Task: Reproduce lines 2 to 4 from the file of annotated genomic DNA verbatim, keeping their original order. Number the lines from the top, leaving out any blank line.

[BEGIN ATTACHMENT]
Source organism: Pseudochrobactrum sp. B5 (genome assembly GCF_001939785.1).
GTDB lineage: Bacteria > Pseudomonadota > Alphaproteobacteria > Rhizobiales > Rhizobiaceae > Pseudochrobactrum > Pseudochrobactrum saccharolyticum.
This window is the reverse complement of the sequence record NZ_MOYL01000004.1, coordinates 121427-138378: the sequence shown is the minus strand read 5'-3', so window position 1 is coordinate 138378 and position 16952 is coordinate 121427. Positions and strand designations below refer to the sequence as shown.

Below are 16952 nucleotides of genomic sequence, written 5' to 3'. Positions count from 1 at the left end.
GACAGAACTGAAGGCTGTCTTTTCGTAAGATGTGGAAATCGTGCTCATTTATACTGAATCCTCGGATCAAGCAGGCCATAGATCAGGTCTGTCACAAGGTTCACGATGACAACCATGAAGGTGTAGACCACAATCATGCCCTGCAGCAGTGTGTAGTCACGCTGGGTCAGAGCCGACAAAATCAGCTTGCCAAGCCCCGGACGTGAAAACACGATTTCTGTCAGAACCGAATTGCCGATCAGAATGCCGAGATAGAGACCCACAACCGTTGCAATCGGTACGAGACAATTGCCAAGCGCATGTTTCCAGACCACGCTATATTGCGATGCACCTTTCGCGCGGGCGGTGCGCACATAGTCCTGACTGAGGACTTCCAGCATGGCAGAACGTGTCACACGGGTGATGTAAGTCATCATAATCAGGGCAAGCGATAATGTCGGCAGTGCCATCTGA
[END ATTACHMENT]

GTDB lineage: Bacteria > Pseudomonadota > Alphaproteobacteria > Rhizobiales > Rhizobiaceae > Pseudochrobactrum > Pseudochrobactrum saccharolyticum.
This window is the reverse complement of the sequence record NZ_MOYL01000004.1, coordinates 121427-138378: the sequence shown is the minus strand read 5'-3', so window position 1 is coordinate 138378 and position 16952 is coordinate 121427. Positions and strand designations below refer to the sequence as shown.

Below are 16952 nucleotides of genomic sequence, written 5' to 3'. Positions count from 1 at the left end.